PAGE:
But, so in that moment, you didn’t have to even be particularly good at your job. It was just sort of the technological advantage. The digital advantages, technological advantages were just so massive, and print and the newspapers were so culturally and sort of stylistically, and just in their bones, organized around producing this physical print thing.

Everyone there knew that the coolest thing that could happen was you could be on the front page. And if you were just like, “No, I want to be on the front page of the internet. I don’t care about that at all.”

CW: So why did you decide to go to BuzzFeed?

BS: So, Jonah Peretti, who you and I both know well, is this real, I’d never worked for anybody before who I thought was a visionary. I mean, I love Jim VandeHei dearly, but Jonah has this ability to see around corners in the media business and to tell you what it’s going to be like in five or 10 years.

And Jonah, Jonah was running that, what was then widely seen as like the world’s leading cat website? I mean, still is, we were always very proud of that. But what it really was, was a laboratory for figuring out what people would share on this nascent thing called social media. And for people where had been sharing baby pictures on Facebook and suddenly they were sharing BuzzFeed lists and funny videos. And Jonah was starting to see that they were going to be sharing news and saw an opportunity to build a news organization for people who were living on social media and who didn’t go to your website, who went to the social media page on their desktop computer,,

And that the challenge was how do I get my piece of content onto that page? By making something people actually want to share. I was not thinking about it that abstractly, but I was obsessed with Twitter because the whole blog conversation, it just moved over to Twitter. The blogs were like sad wastelands desperate for links from Twitter. And for me, the end, that’s sort of like if you got a huge scoop or wrote something great, you would watch it travel on Twitter and watch your sources and your readers share it and talk about it engaged on Twitter. And so I wasn’t thinking abstractly about social media, but I was thinking about an audience who opened the social media platform first and that the challenge was to do work that cut through there. And so that felt like it was again like, oh my God, these old-fashioned news organizations are thinking about their websites.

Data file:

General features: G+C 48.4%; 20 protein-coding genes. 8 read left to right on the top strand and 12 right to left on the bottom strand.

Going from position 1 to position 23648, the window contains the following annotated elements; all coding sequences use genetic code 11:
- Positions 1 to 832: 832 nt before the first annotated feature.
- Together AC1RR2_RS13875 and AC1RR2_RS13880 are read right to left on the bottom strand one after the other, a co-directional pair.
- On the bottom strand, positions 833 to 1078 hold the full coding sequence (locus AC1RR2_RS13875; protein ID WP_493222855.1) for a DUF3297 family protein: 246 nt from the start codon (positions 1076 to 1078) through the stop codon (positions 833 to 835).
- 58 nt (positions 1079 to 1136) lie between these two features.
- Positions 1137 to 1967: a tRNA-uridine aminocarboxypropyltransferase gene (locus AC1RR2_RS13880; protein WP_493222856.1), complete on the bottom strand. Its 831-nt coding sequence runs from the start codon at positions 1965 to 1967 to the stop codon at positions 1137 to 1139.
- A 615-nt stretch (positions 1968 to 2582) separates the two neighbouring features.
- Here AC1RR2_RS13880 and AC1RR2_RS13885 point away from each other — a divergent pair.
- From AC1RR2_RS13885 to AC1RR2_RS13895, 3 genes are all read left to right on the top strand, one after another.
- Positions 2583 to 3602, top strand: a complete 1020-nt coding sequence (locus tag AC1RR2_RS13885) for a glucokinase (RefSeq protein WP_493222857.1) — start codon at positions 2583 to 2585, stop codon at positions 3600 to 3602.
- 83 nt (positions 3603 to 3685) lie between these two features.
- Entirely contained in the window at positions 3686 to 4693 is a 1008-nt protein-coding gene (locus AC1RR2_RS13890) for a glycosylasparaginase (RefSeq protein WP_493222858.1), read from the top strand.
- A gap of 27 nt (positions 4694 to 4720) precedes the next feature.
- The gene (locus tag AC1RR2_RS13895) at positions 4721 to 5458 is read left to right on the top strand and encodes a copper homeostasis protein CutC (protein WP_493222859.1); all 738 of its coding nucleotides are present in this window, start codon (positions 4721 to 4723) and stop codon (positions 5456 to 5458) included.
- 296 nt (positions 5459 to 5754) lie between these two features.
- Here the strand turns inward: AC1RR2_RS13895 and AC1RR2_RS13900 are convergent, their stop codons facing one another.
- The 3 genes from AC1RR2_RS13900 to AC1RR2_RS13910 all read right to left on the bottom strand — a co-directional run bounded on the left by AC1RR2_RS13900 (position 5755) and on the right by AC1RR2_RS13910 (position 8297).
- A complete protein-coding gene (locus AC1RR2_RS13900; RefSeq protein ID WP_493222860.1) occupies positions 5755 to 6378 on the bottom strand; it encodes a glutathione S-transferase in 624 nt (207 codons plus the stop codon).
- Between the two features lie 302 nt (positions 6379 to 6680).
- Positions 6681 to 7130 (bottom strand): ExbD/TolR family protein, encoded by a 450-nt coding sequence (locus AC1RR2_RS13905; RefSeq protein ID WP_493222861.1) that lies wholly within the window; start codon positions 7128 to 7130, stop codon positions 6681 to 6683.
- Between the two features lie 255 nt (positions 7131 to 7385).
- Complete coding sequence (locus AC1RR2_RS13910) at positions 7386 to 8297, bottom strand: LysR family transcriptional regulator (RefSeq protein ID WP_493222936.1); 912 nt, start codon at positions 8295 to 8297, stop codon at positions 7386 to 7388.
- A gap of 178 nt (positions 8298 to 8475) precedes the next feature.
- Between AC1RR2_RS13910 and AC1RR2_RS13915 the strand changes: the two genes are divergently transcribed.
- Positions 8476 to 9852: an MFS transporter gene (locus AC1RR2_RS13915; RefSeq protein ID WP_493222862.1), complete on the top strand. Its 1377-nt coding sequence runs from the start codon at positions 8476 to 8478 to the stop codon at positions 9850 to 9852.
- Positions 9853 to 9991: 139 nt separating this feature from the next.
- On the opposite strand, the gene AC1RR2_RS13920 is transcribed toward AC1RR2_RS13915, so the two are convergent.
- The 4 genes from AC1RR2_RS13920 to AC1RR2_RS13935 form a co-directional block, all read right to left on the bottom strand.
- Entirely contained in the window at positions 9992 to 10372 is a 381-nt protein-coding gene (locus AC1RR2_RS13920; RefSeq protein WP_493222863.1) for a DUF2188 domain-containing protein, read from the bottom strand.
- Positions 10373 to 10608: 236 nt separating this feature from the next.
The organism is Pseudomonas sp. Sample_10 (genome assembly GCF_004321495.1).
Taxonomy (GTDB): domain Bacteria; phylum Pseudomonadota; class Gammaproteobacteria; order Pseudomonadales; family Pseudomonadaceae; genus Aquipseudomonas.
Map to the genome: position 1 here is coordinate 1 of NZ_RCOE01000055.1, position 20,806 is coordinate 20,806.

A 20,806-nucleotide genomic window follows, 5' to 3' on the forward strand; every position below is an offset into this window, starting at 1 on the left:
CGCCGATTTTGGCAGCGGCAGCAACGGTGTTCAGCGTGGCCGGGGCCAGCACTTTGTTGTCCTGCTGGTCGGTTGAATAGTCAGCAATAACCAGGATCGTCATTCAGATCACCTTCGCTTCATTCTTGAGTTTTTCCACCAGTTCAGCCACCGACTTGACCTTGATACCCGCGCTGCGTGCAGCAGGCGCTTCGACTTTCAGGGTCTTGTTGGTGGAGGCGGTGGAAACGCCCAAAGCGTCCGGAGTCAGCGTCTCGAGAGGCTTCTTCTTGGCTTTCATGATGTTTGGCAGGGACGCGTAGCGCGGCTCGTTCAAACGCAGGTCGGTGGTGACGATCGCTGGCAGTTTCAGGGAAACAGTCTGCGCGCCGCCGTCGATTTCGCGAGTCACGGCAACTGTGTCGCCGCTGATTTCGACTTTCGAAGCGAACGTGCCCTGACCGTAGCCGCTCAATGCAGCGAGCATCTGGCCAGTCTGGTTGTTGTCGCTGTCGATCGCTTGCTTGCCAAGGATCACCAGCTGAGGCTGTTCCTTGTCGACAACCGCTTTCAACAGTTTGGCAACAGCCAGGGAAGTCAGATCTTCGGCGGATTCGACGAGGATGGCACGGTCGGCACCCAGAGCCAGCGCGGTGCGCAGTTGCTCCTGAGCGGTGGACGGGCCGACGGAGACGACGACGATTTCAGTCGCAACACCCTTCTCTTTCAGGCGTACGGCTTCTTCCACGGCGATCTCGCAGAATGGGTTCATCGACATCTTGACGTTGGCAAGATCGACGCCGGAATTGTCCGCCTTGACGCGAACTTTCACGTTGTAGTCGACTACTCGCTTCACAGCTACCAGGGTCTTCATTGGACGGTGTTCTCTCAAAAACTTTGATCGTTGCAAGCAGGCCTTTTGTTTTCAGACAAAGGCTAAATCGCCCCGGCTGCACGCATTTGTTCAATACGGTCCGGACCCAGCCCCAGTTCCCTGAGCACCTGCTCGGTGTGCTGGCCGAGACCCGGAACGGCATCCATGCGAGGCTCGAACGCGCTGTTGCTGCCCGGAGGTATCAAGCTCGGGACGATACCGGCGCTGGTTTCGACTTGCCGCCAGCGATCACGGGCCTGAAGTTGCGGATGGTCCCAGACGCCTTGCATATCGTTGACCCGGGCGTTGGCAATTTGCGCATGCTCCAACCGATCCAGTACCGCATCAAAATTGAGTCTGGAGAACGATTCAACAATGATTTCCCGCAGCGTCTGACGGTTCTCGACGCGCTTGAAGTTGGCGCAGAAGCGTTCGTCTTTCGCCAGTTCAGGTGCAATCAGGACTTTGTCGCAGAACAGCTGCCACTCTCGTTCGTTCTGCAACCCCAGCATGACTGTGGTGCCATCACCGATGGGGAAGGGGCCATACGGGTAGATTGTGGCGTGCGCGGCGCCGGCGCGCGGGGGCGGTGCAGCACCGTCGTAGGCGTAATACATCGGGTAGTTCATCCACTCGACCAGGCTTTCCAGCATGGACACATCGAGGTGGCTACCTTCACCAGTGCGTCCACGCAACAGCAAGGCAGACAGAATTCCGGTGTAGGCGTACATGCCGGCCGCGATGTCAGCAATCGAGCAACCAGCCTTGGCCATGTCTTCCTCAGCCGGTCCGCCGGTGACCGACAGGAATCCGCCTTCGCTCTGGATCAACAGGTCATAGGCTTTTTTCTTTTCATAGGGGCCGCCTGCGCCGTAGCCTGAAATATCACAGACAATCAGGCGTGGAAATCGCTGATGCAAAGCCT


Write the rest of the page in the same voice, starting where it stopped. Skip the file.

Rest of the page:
All the action is over here on social media and the idea of doing it, building a news organization, just totally, totally keyed into that insight, it was really exciting. And I remember telling my reporters the first year, the front page of your website is If the story is already on there, I don’t want it. Somebody else wrote it. Your entire goal is to break news and to do original stuff, which is again, very exciting for reporters because you don’t want to be rewriting somebody else’s story. And I think that was in a way why we were able to launch with so much velocity.

Bob Woodward & Trump

CW: What’s the argument on whether Bob Woodward should have revealed the interview where Trump talked about how lethal the coronavirus was back before all of that?

BS: One thing is you just sort of sit in moral judgment of individuals and what should Bob Woodward have done in that situation. But I think the way I tend to cover this business is, they’re all sorts of different actors with different motives and different institutions. And most of them just sort of are what they are. Bob Woodward is what he is. He’s the guy who does these interviews and publishes these books. And that interview doesn’t exist except because it was going in a book in the fall. The only context in which there was such an interview was that it was obvious to everyone, including Woodward and Trump, that he wasn’t going to go write about it in February. It almost seems irrelevant to say whether it’s right or wrong. It’s a little bit of Trump’s favorite lie, [the] parable about the scorpion. It’s just sort of like, it just sort of is what it is.